Cristian Morales, Colombian miner who participated in ARM’s processes and president of the mining cooperative Coodmilla: “Perseverance is the tool to reach our achievements”.

Baptiste Coué, Coordinator of ARM’s processes: “Miners do not have access to formal financial services or mining titles to become formalized and invest in their activity”

The Alliance for Responsible Mining’s team (ARM) attended the 13th Forum on responsible supply chains for minerals of the Organization for Economic Cooperation and Development (OECD), which took place in Paris, France, on April 23-26.

ARM was represented by Natalia Uribe, head of Standards and Certification; Yves Bertran, Executive Director; Patrick Schein, Laura Barreto and Felix Hruschka, members of the Directive Board, and Baptiste Coué, Projects Coordinator. The team took part in the following activities: the civil society group session, panels on financial inclusion in artisanal and small-scale mining (ASM), the European Partnership for Responsible Minerals’ (EPRM) members meeting, PPI, the activities update meeting of the Global Battery Alliance (GBA ), an organization ARM is involved with for the adoption of the CRAFT Code, and in the parallel session on the CRAFT Code, a Passport to Formal Markets.

April 24 

Session “Implementing markets’ commitment towards a better inclusion of the gold ASM”.

On April 24, Cristian Morales, from Coodmilla LTDA, Nariño, Colombia, had the opportunity of recounting his experience with the CRAFT Code during the session, and he noted that he’d like people to understand that, as he said, “perseverance is the tool to attain our achievements”.

Likewise, Baptiste Coué, ARM’s project coordinator, highlighted some of the challenges faced by the miners in different areas of intervention. Baptiste stated: “It has been noticed that ASM miners sell their gold locally to reduce cost and risk. The role of local buyers is an important one, and sometimes it creates dependency as they offer credit and consumables in exchange for gold, by necessity. This is emphasized by the miners’ impossibility of accessing formal financial services or mining titles to operate formally and invest in their activity”.

April 25

Session on the CRAFT Code 

A parallel session of the CRAFT Code took place with the participation of our partner RESOLVE, as well as counting with the intervention of Boukje Theeuwes, representing EPRM and Solidaridad, Cristian Morales, president of the mining cooperative Coodmilla  LTDA, PACT and Yves Bertran, from ARM. During the session we shared experiences on the use of the CRAFT Code, and potential new users told us about how CRAFT could support the application of due diligence and the formalization of ASM of gold and other minerals. Moreover, we also thought about how the lessons learned could be useful to other organizations who’d like to use CRAFT for accompanying artisanal miners and as a Passport to Formal Markets.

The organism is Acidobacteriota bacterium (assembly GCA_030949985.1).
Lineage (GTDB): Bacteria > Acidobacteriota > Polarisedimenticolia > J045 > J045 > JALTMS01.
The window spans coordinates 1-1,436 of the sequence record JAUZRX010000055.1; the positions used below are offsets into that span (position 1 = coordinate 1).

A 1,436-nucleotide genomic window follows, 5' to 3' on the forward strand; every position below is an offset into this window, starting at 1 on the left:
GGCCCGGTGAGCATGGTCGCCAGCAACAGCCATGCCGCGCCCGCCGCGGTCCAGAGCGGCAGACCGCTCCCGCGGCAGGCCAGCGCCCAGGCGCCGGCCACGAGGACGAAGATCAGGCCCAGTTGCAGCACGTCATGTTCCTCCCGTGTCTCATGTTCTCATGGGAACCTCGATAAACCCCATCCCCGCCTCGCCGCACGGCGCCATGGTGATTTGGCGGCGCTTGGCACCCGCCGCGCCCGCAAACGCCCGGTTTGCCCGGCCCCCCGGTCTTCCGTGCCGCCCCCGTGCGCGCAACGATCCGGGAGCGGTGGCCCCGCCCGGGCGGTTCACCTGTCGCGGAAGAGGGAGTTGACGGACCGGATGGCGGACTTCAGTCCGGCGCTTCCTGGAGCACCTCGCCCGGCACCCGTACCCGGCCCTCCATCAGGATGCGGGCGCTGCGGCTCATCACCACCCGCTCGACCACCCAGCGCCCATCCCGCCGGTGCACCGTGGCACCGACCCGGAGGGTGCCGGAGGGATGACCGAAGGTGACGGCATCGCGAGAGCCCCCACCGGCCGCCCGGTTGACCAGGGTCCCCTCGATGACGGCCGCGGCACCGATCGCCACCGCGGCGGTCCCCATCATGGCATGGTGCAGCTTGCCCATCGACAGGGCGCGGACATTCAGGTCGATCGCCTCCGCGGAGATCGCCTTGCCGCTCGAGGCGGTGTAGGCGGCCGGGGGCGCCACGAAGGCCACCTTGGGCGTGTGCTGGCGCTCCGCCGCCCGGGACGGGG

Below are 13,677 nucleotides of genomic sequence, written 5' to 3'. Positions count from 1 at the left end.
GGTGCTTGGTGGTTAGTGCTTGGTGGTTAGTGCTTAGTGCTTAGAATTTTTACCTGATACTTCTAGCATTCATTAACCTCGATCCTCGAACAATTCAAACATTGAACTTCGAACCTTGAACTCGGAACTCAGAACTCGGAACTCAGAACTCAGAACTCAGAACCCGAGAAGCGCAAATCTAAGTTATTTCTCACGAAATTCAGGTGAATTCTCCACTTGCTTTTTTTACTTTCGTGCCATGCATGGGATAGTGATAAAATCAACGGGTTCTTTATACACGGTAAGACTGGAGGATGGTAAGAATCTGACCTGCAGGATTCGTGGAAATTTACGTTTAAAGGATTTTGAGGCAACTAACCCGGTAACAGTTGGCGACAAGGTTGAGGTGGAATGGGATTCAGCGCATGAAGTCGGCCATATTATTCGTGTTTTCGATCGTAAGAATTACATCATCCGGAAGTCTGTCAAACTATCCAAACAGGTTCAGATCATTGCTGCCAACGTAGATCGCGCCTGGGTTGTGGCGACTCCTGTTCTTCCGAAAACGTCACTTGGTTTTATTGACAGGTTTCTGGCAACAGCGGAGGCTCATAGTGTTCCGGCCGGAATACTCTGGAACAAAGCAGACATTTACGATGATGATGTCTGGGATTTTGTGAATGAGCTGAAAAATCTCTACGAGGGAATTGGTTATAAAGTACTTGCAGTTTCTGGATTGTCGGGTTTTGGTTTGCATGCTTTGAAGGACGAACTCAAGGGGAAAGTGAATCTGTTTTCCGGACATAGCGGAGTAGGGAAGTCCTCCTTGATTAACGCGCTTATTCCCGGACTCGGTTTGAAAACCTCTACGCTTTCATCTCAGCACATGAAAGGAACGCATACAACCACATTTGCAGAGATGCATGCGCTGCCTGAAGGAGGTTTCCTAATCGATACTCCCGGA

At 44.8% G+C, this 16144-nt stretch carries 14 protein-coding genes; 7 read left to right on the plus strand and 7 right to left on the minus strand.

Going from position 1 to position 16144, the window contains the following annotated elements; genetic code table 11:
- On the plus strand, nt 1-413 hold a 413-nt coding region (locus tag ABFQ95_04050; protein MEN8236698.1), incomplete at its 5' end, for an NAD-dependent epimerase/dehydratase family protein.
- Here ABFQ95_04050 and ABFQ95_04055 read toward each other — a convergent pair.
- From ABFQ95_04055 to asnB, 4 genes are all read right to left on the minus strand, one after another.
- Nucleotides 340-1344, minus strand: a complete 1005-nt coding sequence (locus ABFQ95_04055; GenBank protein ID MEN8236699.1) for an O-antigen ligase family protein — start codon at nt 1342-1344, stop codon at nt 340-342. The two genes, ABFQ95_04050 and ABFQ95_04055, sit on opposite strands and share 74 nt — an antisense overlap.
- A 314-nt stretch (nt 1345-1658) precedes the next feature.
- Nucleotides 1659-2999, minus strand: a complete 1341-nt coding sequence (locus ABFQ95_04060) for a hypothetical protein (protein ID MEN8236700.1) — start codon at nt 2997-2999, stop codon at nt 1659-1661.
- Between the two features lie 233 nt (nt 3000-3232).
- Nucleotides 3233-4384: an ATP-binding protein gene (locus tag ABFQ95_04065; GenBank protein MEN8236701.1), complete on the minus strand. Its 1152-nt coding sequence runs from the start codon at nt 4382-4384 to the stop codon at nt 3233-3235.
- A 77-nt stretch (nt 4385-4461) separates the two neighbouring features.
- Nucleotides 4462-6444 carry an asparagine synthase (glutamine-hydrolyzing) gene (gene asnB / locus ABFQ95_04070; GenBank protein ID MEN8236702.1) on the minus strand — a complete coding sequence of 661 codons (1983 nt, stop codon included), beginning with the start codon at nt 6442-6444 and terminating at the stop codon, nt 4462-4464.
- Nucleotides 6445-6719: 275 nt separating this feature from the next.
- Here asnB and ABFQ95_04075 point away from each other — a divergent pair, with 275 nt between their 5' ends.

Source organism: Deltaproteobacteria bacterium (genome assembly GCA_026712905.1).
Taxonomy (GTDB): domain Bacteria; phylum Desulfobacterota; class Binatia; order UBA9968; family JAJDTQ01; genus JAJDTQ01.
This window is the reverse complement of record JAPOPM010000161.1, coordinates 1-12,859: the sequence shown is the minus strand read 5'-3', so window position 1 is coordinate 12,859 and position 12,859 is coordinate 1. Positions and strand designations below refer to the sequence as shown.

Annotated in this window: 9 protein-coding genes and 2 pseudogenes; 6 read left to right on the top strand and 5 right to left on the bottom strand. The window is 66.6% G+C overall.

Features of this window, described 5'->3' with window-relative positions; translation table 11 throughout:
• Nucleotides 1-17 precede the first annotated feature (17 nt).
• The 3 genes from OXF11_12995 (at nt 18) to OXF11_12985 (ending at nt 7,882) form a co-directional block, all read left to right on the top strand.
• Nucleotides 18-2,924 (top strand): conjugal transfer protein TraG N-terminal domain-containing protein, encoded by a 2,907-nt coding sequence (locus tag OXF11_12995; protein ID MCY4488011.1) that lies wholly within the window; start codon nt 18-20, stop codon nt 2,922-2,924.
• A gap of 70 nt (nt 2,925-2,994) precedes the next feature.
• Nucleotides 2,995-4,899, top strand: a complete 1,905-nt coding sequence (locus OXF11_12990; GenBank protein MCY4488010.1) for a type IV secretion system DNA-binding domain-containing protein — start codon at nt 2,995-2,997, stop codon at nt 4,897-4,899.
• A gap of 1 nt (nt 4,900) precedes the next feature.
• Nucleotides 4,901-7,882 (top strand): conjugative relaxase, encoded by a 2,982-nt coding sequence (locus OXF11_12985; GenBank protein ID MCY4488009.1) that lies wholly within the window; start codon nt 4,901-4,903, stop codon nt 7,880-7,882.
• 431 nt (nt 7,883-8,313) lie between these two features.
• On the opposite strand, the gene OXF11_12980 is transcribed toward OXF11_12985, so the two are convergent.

Session on “Taking advantage of the role of the financial sector for responsible supplies”

Yves Bertran contributed to the session and insisted on the key role of facilitating access to foreign bank accounts to come out of informality and to break the vicious cycle of technical dependency associated to selling prices controlled by local owners and investors. He showed that the “perception of ASM by banks and the financial sector, in general, has worsened due to an extreme generalization of risk in the sector and to a lack of knowledge of the existing challenges and initiatives”. He also confirmed that risk translates to a lack of commitment to the miners and an attitude that is contrary to the OECD concept of due diligence.

Furthermore, Yves spoke in the session on “Complying with the country’s commitments”, which focused on the activities developed by different countries to disseminate the OECD concept of due diligence. Yves highlighted the key role played by the governments of producers’ countries, which must spread the concept on all levels of administration, especially on a local level, and to link it to national policies that favor formalization as a permanent transforming vector for ASM practices.

April 26 

Artisanal and small-scale mining day: Follow-up of the Mosi-oa-Tunya Declaration

On April 26, Cristian took part in the main panel of the session, in which transparency was described as a necessary tool to improve trust in the sector. Cristian stated that transparency and trust should start from them (ASM) in order to build a relationship of familiarity within the whole mining sector. He added, “For us the CRAFT Code is a practical tool, and it is very important. It is the first step towards the formal market”. He told the case of his cooperative and said: “Thanks to the adoption of good practices, we have managed to sell our gold abroad. Moreover, we achieved being an example for other ASMOs who are climbing up, and we have managed to help them reach, at some point, our level”.

The opportunity to attend the event and to be able to accompany a Colombian miner, a miner and a public official from Burkina Faso, and a Peruvian journalist to such an important international occasion was meaningful for seeing and working with mining realities of different areas. Our experiences applying the CRAFT Code and working with miners and their communities taught us, now more than ever, that it is essential for the sector to participate in the dialogue. For this reason, at ARM we will continue working for a governance from the bottom up, which resolving real problems to achieve a responsible and sustainable ASM.

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